ia64/linux-2.6.18-xen.hg

view Documentation/power/states.txt @ 524:7f8b544237bf

netfront: Allow netfront in domain 0.

This is useful if your physical network device is in a utility domain.

Signed-off-by: Ian Campbell <ian.campbell@citrix.com>
author Keir Fraser <keir.fraser@citrix.com>
date Tue Apr 15 15:18:58 2008 +0100 (2008-04-15)
parents 831230e53067
children
line source
2 System Power Management States
5 The kernel supports three power management states generically, though
6 each is dependent on platform support code to implement the low-level
7 details for each state. This file describes each state, what they are
8 commonly called, what ACPI state they map to, and what string to write
9 to /sys/power/state to enter that state
12 State: Standby / Power-On Suspend
13 ACPI State: S1
14 String: "standby"
16 This state offers minimal, though real, power savings, while providing
17 a very low-latency transition back to a working system. No operating
18 state is lost (the CPU retains power), so the system easily starts up
19 again where it left off.
21 We try to put devices in a low-power state equivalent to D1, which
22 also offers low power savings, but low resume latency. Not all devices
23 support D1, and those that don't are left on.
25 A transition from Standby to the On state should take about 1-2
26 seconds.
29 State: Suspend-to-RAM
30 ACPI State: S3
31 String: "mem"
33 This state offers significant power savings as everything in the
34 system is put into a low-power state, except for memory, which is
35 placed in self-refresh mode to retain its contents.
37 System and device state is saved and kept in memory. All devices are
38 suspended and put into D3. In many cases, all peripheral buses lose
39 power when entering STR, so devices must be able to handle the
40 transition back to the On state.
42 For at least ACPI, STR requires some minimal boot-strapping code to
43 resume the system from STR. This may be true on other platforms.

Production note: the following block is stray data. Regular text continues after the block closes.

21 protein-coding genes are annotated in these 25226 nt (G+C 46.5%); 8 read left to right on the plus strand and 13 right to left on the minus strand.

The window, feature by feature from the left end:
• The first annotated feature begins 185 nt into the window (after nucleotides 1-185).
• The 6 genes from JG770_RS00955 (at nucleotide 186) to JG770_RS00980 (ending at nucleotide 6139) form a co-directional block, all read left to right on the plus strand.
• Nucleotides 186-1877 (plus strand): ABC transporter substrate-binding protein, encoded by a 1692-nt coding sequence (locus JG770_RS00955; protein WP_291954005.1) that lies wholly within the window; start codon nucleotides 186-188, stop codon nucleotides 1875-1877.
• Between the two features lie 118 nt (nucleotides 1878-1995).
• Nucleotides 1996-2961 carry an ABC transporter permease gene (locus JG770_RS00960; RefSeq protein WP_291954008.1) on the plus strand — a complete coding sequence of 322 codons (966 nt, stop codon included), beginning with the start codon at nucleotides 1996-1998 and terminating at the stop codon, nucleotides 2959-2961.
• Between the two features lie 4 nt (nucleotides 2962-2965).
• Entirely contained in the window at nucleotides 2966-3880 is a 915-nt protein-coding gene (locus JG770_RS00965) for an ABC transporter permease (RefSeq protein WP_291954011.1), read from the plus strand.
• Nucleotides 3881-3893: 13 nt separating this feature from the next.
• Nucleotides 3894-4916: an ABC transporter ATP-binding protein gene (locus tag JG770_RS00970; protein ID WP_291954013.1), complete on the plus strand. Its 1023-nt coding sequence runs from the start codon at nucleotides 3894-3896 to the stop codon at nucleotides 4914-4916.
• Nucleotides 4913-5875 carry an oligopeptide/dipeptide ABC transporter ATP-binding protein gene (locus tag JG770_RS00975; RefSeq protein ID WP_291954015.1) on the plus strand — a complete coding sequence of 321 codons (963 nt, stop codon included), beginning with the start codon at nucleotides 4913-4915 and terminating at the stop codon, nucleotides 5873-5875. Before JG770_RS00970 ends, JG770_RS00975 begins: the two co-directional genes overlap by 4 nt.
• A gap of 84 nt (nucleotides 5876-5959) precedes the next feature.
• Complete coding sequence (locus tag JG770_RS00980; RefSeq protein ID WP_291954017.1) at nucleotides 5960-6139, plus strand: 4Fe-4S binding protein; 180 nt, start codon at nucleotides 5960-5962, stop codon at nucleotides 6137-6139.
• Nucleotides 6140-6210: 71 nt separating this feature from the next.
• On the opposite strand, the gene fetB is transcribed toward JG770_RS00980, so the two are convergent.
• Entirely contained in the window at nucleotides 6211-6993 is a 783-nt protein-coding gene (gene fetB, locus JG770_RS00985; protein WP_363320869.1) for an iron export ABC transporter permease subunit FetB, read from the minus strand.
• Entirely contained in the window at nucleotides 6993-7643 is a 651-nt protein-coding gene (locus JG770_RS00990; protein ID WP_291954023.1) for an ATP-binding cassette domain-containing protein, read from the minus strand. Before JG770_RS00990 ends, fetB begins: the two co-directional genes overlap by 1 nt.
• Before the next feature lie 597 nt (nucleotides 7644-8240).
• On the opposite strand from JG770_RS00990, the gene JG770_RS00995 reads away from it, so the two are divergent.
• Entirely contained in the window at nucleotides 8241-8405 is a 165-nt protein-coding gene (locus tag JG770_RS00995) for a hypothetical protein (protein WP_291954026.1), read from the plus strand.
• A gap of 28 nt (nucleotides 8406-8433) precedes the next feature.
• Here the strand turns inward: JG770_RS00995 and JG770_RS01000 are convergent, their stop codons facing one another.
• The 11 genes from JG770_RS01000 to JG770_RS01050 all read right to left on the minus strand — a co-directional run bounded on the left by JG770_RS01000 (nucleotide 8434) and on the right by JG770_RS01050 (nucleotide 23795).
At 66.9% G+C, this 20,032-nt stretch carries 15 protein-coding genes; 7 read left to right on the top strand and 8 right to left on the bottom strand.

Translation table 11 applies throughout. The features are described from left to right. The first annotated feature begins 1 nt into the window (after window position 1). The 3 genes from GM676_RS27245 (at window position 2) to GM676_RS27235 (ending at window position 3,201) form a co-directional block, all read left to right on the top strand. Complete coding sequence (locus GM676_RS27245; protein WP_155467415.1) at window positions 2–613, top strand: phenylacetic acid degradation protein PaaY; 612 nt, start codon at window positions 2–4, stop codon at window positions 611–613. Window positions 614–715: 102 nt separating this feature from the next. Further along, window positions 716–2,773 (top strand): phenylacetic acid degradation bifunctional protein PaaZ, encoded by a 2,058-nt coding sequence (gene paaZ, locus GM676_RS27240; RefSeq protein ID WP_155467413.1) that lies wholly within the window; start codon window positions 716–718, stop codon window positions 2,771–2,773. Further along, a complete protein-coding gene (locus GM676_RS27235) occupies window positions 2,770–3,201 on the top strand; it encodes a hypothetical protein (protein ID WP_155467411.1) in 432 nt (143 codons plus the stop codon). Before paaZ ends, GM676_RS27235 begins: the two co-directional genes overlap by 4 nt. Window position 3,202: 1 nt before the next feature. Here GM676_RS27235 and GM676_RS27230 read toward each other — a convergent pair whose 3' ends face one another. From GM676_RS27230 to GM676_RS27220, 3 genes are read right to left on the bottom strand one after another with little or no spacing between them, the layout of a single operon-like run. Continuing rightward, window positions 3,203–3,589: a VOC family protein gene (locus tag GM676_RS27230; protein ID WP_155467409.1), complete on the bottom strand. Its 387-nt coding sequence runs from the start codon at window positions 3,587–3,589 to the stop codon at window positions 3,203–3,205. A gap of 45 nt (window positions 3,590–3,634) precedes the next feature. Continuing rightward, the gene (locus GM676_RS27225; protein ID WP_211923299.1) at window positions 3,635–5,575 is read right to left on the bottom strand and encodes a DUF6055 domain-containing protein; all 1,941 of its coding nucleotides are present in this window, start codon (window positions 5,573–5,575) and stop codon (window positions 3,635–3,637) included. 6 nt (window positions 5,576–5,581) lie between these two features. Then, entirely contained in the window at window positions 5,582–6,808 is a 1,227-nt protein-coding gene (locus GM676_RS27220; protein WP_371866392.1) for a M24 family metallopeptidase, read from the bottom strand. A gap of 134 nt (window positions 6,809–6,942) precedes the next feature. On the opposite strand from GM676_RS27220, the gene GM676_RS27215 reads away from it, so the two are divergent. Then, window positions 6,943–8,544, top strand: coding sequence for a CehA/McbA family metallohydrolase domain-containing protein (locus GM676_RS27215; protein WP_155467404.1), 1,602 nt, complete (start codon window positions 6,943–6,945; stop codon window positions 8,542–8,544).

45 A transition from Suspend-to-RAM to the On state should take about
46 3-5 seconds.
49 State: Suspend-to-disk
50 ACPI State: S4
51 String: "disk"
53 This state offers the greatest power savings, and can be used even in
54 the absence of low-level platform support for power management. This
55 state operates similarly to Suspend-to-RAM, but includes a final step
56 of writing memory contents to disk. On resume, this is read and memory
57 is restored to its pre-suspend state.
59 STD can be handled by the firmware or the kernel. If it is handled by
60 the firmware, it usually requires a dedicated partition that must be
61 setup via another operating system for it to use. Despite the
62 inconvenience, this method requires minimal work by the kernel, since
63 the firmware will also handle restoring memory contents on resume.
65 If the kernel is responsible for persistantly saving state, a mechanism
66 called 'swsusp' (Swap Suspend) is used to write memory contents to
67 free swap space. swsusp has some restrictive requirements, but should
68 work in most cases. Some, albeit outdated, documentation can be found
69 in Documentation/power/swsusp.txt.
71 Once memory state is written to disk, the system may either enter a
72 low-power state (like ACPI S4), or it may simply power down. Powering
73 down offers greater savings, and allows this mechanism to work on any
74 system. However, entering a real low-power state allows the user to
75 trigger wake up events (e.g. pressing a key or opening a laptop lid).
77 A transition from Suspend-to-Disk to the On state should take about 30
78 seconds, though it's typically a bit more with the current
79 implementation.